Facebook Begins Testing Advanced Crowd-Sourced Content Moderation


By Eric Eldon Comment

In an effort to better remove inappropriate content, Facebook is testing out what it calls Facebook Community Council, according to new Council member and Boing Boing guest poster Andrea James. Like the name suggests, this app gives users the ability to evaluate content for various types of offensiveness, or as James quote the group’s motto: “To harness the power and intelligence of Facebook users to support us in keeping Facebook a trusted and vibrant community.”

We asked Facebook for more details — the company isn’t providing screenshots but a Facebook representative basically describes a crowd-sourced version of admin tools for moderating flagged content report by users.

The Facebook Community Council is a way for users to tell us whether reported content violates our policies.  We’ve found that people aren’t shy about reporting content they come across that looks suspicious, and this is just another way of leveraging the Facebook community to help maintain the site’s trusted environment.  It’s still in an experimental stage, and we’re currently testing the application with only a very small number of users.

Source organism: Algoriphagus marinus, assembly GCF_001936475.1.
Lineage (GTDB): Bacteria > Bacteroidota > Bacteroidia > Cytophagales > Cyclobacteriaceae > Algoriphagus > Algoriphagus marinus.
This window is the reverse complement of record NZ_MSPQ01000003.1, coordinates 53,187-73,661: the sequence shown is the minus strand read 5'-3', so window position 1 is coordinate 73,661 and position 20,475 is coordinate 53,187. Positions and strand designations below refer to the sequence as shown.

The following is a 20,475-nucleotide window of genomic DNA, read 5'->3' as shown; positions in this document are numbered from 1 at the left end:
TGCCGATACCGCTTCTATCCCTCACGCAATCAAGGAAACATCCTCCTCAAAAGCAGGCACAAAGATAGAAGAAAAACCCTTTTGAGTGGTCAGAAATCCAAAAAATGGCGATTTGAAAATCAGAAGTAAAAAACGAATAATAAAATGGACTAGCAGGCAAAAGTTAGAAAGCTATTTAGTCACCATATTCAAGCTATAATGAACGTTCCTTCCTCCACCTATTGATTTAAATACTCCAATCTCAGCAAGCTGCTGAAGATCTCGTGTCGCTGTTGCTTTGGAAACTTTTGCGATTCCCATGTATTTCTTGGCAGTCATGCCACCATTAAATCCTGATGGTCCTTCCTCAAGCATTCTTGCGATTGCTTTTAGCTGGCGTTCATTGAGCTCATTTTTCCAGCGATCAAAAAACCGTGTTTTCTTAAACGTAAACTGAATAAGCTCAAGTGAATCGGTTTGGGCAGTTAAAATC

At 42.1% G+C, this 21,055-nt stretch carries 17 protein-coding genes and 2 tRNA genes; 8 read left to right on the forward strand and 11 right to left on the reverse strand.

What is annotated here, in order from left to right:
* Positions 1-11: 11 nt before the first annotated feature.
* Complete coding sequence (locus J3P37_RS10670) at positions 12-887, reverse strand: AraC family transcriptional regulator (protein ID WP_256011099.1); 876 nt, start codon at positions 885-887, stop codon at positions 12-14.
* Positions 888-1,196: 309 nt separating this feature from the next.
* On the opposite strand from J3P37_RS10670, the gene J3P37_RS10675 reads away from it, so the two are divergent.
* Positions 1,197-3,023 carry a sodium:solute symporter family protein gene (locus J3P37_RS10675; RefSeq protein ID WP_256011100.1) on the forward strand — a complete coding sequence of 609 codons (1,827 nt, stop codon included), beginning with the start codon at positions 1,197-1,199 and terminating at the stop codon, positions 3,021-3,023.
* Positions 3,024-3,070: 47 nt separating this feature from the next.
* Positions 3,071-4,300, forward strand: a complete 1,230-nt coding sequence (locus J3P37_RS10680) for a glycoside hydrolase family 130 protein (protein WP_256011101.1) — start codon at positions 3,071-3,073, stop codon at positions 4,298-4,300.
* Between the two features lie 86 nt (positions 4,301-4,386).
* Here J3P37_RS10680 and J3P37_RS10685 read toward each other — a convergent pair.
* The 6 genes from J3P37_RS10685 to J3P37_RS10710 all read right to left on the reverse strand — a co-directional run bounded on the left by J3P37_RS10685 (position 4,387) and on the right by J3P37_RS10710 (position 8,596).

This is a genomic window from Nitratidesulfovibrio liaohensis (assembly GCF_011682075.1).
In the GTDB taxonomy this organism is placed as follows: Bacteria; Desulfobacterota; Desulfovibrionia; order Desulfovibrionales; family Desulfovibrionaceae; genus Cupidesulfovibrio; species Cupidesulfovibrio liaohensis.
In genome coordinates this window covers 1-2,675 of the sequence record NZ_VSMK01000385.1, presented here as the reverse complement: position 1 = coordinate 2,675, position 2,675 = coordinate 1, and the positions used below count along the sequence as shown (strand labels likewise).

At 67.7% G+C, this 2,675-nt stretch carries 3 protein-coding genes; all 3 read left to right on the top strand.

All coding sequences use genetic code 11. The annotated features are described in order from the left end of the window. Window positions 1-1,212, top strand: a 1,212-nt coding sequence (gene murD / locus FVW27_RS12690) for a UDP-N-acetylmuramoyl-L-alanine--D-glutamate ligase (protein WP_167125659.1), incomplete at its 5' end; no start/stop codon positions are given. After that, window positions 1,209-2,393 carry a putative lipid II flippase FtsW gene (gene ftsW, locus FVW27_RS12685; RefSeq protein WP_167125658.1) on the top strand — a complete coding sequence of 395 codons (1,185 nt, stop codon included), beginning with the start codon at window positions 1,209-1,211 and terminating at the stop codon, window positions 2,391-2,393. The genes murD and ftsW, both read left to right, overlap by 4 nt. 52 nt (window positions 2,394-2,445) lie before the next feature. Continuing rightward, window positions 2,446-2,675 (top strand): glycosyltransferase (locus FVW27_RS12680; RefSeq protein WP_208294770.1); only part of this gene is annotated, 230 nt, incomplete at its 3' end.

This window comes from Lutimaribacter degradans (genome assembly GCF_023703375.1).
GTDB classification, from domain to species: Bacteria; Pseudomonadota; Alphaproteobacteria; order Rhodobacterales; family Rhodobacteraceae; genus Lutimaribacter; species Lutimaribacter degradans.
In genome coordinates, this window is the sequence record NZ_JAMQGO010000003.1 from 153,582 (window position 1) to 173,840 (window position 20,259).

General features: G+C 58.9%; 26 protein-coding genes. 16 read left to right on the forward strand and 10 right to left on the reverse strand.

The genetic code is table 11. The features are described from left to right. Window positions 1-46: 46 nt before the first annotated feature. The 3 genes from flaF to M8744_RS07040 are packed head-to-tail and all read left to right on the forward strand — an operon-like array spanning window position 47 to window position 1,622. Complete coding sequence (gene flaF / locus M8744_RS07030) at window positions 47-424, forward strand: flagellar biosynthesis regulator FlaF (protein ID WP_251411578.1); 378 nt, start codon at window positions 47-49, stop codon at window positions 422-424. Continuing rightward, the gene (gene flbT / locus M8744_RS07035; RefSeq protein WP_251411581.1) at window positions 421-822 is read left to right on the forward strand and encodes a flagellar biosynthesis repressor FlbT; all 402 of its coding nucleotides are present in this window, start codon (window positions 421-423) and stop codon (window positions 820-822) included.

The “Council” tools give members only one of the following eight options for each piece of objectionable content they are shown:  Spam, Acceptable, Skip, Not English, Nudity, Drugs, Attacking (“direct attacks against public figures”) and Violence.

Facebook previously asked some users to add a crowd-sourcing application, called Translations, where they were asked to provide their own translations for different parts of the site. With a little help from professional translators, this app has made Facebook available in more than 70 languages. In the Council app, users results are averaged out over time in order to show items that are truly objectionable rather than objectionable in the minds of just a few people.

The new app won’t just give Facebook a better look at what sort of offensive content gets published on its service — it already has technology and a big customer service team working on the problem, after all. The company will also get better information about the sorts of content that people find offensive or not, and how those perceptions change over time.

[Top image via Boing Boing]